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Arizona hospitals see 'exponential' rise in pediatric COVID-19 cases

The Valley's hospitals are scrambling to find enough nurses who can care for the rising number of children being hospitalized for the coronavirus.

PHOENIX — The COVID-19 delta variant surge continues across the country and hospitals in Arizona are looking for enough staff to help match the increasing rates of hospitalization.

Banner Health, the largest healthcare system in the state, and Valleywise Health, a public healthcare system in the Valley, both said Wednesday that they are short-staffed, especially when it comes to nurses.

Valleywise Chief Clinical Officer Dr. Michael White said his hospital was missing nearly two dozen nurses at the time he was speaking to 12 News Wednesday morning.

“I am short 22 nurses this morning. So that is the acute number that I knew of this morning,” Dr. White said. “We have over 400 [open] positions and 160 are nursing positions.”

Dr. White said these staffing shortages did not meet the level that would require Valleywise to transfer patients to other hospitals.  

“But that’s something that could certainly happen if the numbers increase,” Dr. White said.

Banner Health is Arizona’s largest healthcare system, and its chief clinical officer, Dr. Marjorie Bessel, said something similar to what her Valleywise counterpart said.

“Please get vaccinated as soon as possible. Do it to protect yourself from serious illness and death and please do it to support the healthcare systems in your community,” Dr. Bessel said.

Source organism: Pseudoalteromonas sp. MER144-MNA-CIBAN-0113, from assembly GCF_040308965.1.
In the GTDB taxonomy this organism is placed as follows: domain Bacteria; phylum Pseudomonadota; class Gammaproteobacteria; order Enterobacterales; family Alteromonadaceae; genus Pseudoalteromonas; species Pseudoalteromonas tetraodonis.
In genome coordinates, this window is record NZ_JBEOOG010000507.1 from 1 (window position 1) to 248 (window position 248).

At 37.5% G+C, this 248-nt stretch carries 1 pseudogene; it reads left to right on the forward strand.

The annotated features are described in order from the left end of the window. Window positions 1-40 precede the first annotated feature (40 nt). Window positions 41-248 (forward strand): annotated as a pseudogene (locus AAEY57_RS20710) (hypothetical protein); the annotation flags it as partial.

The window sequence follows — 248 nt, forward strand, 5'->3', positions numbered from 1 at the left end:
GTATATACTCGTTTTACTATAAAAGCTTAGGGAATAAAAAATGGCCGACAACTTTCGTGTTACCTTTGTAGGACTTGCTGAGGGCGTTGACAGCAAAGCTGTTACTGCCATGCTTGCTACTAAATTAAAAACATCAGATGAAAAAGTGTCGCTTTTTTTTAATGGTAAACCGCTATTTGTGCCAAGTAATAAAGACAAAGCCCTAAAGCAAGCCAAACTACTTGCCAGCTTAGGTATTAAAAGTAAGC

Dr. Bessel urged Arizona residents to consider the sacrifices already made by the state's health care workers throughout the pandemic. 

“They sacrificed so much for you and rose to the occasion during the prior two surges when there was no solution as effective as we have now today, which is a vaccine to prevent hospitalizations,” she added. 

Dr. Bessel said 94% of those hospitalized in the Banner system due to COVID-19 were unvaccinated. Dr. White said that number was 95% for Valleywise Health.

Banner had also seen an “exponential” increase in hospitalizations of children for COVID-19, though Dr. Bessel said most of the hospitalizations did not require ventilators or intensive care. 

Even so, Banner hospitals had admitted 70 children with COVID-19 or suspected cases of COVID-19 during the first two weeks of August. Banner admitted 71 pediatric COVID-19 cases throughout the entire month of July.

Dr. Bessel said that Banner Health had additionally seen an increase in hospitalizations for reasons that have little or nothing to do with COVID-19.

“The high number of non-COVID patients in our ICU is due in part to the fact that many delayed care in 2020 because of the pandemic, and they are now seeking care of illnesses and medical issues that have become more severe,” she said.

Whether patients are arriving in the ICU due to COVID-19 or some other illness, they still require staff, and staffing is in short supply at both Banner and Valleywise.

“Our teams are tired. They’re getting stretched quite thin,” Dr. White said.

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